(And by the way, they will sue us too – another difference between the real world and genetics as a social media project.)
Regulation of genetic testing, beyond standards for laboratory competence, is an idea on the wrong side of history. I get that. How can you tell people they can’t access information that is carried in their own cells? But I come to this conclusion with some reluctance and concern. I know that for most people it will work out fine. I know that the REVEAL study that looked at the impact of giving out sometimes devastating information about genetic susceptibility to Alzheimer’s disease and other early work suggest that people can handle this information. Of course, early work is done, by necessity, on the early adopters who are first to seek out genetic testing … but not to quibble.
Still, I cannot participate in the full-throated enthusiasm. David Dobbs, making the case that we should set our worries about news being “more than many people can handle” aside, wrote here, “A very few people, meanwhile, may learn they carry the gene that makes it absolutely certain that, should you live to your 30s or 40s (possibly sooner), you’ll develop Huntington’s disease, which is highly unpleasant and invariably fatal.” Highly unpleasant? Huntington’s disease is a degenerative condition that show up as a rule between 30 and 45, a slow descent that begins with a few tics and grimace and progresses to the loss of self on every level – cognitive, behavioral, physical. Eventually, patients are overwhelmed by involuntary movement – paralyzed by movement rather than stillness – until finally the movements wane, and a rigor sets in and a mute, rigid wait for the end. The whole span of the thing might be 15 years. Yes, unpleasant.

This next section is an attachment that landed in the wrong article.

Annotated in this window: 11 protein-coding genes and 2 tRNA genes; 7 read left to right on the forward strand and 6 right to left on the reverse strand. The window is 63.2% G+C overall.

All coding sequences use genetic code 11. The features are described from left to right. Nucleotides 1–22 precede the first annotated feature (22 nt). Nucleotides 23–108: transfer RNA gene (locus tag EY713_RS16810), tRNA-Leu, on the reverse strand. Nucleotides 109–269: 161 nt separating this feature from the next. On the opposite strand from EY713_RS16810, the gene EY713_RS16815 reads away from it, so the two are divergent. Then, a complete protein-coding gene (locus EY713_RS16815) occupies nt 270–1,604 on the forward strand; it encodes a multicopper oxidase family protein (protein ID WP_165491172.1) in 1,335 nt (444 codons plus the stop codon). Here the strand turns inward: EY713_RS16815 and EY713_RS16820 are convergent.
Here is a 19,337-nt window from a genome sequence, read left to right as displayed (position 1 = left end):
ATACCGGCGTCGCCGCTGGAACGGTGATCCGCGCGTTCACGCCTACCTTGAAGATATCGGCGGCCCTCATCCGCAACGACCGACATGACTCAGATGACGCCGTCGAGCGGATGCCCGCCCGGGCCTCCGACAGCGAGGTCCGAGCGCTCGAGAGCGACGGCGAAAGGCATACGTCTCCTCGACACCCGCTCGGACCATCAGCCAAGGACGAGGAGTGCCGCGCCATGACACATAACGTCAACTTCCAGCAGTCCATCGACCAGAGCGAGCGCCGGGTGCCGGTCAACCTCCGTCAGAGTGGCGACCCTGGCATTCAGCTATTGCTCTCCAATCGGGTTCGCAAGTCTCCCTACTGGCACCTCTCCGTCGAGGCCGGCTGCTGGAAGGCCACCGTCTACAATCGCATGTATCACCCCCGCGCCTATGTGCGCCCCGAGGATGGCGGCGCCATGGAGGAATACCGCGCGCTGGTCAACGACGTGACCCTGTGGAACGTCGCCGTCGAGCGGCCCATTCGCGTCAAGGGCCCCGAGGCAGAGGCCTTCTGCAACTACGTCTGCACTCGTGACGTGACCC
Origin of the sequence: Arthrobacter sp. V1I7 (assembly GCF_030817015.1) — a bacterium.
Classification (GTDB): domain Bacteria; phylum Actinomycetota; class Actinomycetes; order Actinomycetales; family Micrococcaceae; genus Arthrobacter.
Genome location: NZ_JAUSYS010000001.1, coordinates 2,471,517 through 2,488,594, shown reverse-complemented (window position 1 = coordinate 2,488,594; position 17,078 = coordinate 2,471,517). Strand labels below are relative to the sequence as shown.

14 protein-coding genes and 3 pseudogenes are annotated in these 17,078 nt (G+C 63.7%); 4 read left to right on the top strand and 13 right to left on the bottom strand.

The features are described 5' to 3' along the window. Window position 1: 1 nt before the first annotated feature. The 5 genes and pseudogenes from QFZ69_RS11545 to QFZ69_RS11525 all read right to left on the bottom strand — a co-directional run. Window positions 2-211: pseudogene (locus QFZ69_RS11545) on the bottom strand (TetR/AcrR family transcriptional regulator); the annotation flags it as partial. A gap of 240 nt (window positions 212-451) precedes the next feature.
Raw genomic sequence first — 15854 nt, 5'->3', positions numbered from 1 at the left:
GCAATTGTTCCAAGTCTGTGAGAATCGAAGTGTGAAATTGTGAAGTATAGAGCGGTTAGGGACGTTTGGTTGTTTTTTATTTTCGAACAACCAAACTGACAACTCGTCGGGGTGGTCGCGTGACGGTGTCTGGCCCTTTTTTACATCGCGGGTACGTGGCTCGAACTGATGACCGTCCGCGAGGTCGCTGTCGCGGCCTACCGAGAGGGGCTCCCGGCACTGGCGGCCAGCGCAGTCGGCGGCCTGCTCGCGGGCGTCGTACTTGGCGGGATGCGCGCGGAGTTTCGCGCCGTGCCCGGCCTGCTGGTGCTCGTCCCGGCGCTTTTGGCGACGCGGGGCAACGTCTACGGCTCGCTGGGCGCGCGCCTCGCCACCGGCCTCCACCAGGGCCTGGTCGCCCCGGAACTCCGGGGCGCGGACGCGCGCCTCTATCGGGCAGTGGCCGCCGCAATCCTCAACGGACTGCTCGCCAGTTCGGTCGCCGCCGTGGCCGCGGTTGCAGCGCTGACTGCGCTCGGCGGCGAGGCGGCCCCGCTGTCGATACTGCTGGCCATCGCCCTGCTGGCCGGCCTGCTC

I worked on a project years ago that involved interviewing people at risk for HD, many of whom knew their genetic status. People who have the gene for Alzheimer’s disease are lucky, said one, because they can just put some pills away with a note that says ‘if you can’t remember what these are for, take the whole bottle.’ When you give out results to HD testing, you don’t usually have to tell them too much about the disease. After all, this is a family condition – they generally know. They know how it feels to be embarrassed by a twitching parent. They know what the end stage looks like. And so imagine sitting across from that person – 20 or 25 years old, or maybe 35 and hoping for the all-clear to have a family –or 40 and feeling like maybe they’ve gotten lucky – and having to tell them, “I’m so sorry…” It sticks with you.